Manuel Franco

David Colorado, the leader of the Colombian band Alibombo Percusion, drives around his hometown of Medellin in a three-wheeled auto rickshaw, traveling from gig to gig carrying his homemade instruments — some of them made from bicycle rims, buckets and jars.

The recycled instruments create the unique sound of Alibombo, an experimental percussion band which is making its U.S. debut this week. Colorado, who is also known as Candelo, formed the group in 2009, teaming up with three other percussionists — Lucas Jaramillo, Feliciano Blandon and Alexander to create an enticing melange of rhythms mixing currulao, drum & bass, house and cumbia.

This image was lost some time after publication.

Photo by Camila Alvarez.

Alibombo is not a big budget Stomp or Blue Man Group spectacle with lights and dancing. Instead, the emphasis is on the music and creating new sounds with new instruments.

The band’s members designed their own DIY versions of instruments like the PVC marimba and the hand drum, both of which are made with gas pipes. They have also designed custom instruments including a device that amplifies the sound of zippers.

On Thursday, the band plays at Bardot in Miami. They will then travel to New York City to play at Barbes in Brooklyn on Saturday.


I talked to Candelo, who just turned 32 this week, about Alibombo’s creative process and the secret sauce behind homemade instruments.


Photo by Sara Montoya.

Fusion: How did you get into music?

Candelo: I got into music because of Nirvana. I told my parents I wanted to take drumming lessons. My dad was always a music lover and he had very good musical taste. He used to listen to jazz, tango, classical music. Then I started studying music and I started learning a little bit more about jazz, rock, and funk.

Fusion: And how was Alibombo born?

Candelo: I got into a project in college in which we had to play instruments made with recycled materials. It was really cool because you could play any genre you wanted. An old man who liked tango could be listening to you, and you could play house music and he would like it just because it was an unusual performance. Then I stopped working with this group of people and I started Alibombo.


Even though I was always exposed to folkloric Colombian rhythms because of my family, I started taking more of an interest after I started studying music. That’s when I started incorporating those rhythms into my compositions.


Photo courtesy of Alibombo.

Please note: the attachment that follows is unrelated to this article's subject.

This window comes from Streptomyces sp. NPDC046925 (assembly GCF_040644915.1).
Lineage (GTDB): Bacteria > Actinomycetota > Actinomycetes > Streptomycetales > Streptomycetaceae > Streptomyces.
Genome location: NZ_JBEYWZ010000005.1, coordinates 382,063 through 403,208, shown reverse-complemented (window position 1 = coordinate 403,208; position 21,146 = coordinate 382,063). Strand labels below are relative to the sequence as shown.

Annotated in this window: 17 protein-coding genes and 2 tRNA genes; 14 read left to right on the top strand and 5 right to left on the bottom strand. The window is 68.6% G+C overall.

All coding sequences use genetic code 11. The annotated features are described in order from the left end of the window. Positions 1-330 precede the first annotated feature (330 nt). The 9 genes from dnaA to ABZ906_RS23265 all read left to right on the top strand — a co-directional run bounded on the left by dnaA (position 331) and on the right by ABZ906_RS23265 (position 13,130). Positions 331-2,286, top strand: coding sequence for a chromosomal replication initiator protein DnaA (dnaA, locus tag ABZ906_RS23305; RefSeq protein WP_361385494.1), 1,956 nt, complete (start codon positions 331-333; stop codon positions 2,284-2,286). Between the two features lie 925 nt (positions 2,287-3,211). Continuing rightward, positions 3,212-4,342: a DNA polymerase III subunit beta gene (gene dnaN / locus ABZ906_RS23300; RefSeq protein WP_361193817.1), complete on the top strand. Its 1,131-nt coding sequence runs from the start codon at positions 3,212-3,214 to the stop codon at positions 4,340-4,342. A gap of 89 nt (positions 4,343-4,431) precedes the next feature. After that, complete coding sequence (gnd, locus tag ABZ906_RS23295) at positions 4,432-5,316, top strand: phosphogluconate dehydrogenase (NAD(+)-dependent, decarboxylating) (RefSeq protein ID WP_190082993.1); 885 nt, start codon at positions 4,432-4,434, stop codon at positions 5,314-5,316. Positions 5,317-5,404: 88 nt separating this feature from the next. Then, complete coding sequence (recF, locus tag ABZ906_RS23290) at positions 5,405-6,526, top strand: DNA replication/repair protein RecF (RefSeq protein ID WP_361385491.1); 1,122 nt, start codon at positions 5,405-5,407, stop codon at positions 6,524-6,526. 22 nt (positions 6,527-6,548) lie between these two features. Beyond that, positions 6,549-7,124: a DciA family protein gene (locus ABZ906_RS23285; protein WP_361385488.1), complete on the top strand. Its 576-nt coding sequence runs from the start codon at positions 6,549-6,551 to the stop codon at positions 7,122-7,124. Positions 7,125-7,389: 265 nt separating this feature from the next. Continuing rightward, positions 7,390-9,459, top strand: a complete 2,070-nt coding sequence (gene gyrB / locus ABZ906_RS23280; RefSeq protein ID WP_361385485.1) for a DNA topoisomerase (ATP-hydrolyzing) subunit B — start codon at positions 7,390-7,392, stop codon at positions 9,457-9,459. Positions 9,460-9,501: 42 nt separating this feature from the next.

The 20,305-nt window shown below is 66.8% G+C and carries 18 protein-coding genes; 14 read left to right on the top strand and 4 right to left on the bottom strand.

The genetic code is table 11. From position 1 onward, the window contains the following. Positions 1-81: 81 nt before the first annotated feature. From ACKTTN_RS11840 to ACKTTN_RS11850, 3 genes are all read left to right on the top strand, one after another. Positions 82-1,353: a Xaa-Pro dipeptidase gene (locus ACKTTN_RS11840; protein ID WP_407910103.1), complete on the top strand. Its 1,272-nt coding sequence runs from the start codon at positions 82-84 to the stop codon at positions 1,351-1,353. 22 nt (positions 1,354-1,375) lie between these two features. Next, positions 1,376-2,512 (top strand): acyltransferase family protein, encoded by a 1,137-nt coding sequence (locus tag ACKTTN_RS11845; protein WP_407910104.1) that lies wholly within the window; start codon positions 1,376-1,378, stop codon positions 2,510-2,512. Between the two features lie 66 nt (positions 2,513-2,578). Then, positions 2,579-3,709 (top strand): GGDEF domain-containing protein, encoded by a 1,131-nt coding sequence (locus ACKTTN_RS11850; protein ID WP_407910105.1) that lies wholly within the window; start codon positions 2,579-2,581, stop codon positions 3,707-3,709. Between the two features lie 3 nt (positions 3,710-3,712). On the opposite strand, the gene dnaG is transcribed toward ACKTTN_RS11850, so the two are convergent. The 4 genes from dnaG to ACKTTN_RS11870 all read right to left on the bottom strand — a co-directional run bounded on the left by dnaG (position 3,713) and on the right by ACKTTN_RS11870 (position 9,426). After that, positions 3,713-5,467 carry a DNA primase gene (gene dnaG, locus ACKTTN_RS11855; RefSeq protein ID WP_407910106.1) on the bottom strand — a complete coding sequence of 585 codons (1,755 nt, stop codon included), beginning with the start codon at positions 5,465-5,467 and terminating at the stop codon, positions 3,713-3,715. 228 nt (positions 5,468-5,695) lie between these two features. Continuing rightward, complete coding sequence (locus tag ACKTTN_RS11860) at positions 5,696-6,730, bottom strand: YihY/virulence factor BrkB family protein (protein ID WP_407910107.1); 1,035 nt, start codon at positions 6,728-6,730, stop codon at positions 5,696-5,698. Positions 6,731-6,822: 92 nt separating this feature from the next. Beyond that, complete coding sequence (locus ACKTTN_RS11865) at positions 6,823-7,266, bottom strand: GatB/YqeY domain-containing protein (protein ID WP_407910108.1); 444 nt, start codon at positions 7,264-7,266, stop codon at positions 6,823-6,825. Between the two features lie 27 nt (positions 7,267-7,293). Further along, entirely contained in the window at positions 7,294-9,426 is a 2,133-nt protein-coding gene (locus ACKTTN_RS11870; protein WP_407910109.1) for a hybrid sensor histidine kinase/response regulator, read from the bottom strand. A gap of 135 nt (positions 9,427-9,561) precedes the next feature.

Fusion: What inspires you?

Candelo: Musical notes inspire us. Our compositions do not focus on love, politics, or anybody’s personal life. We play with rhythm. We play with our ideas inside a structure that we think could be fun for people who are watching us and listening to our music. We love and are influenced by Nirvana, Los Corraleros del Majagual, Miles Davis, Tom Waits, Sonic Youth, Lucho Bermúdez, and The Roots.


Fusion: How do you describe the sound of Alibombo?

Candelo: Alibombo is an experimental percussion show that uses recycled materials to make instruments, like Stomp or Mayumana . We are not that interested in the juggling spectacle that the majority of these kinds of groups offer. We like to focus more on the melody, the bass, and even the harmonies in between all the dissonances.

Fusion: Tell me about the instruments…

Candelo: We design our own version of the instruments, some of which already existed. For example, we all know that Blue Man Group made the PVC tube marimba famous, but we designed our own version of it. The design process was all based on trial and error. For example, the gas pipes or the bicycle rims sound very low, but a bucket sounds really loud. So how do you even out the volumes? Everything can produce a sound when you hit it, but the question is really about the volume. The other question is how you put all those sounds in a musical context and give them a form,that is fun and pleasing for the audience.


Fusion: So what are the Alibombo instruments?

Candelo: For our actual set we are using the PVC marimba, a bass box made with electric motors, an imitation of the hand drum made with gas pipes, a lot of buckets, jars, a keyboard made with electrical resistances what are electrical resistances? We also have the jacket, the water bass drum, and the bicycle rims—our signature instruments. I’ve never seen any other band using those instruments. Those are Alibombo instruments. The world is big, but I can tell you at least they’re not in Google [laughs].

Fusion: How did you manage to amplify the sound of, let’s say, the rim?

Candelo: It’s really simple. We amplify it with the same piezoelectric microphone they use to amplify the electroacoustic guitars. You can put that on anything that vibrates and it transmits the vibration. We use that because we don’t have a $400 mic. But I guess it would sound a lot better with something like that [laughs].

This post is part of La Sopita Series: sounds, beats and clicks from the Colombian underground to the world. My goal with this series is to be a bridge connecting emerging Colombian artists to American audiences. La Sopita, like homemade rich, yet simple soup, will give you an intimate taste of the different indie delicacies being concocted in the underground musical kitchens of my bloody, yet beautiful country of Colombia.


Check out our previous La Sopita installments featuring Mitú, Meridian Brothers, Curupira and an interview with the founder of indie record label Polen Records

Find Camila Alvarez on Twitter at @CamiAlvarez7

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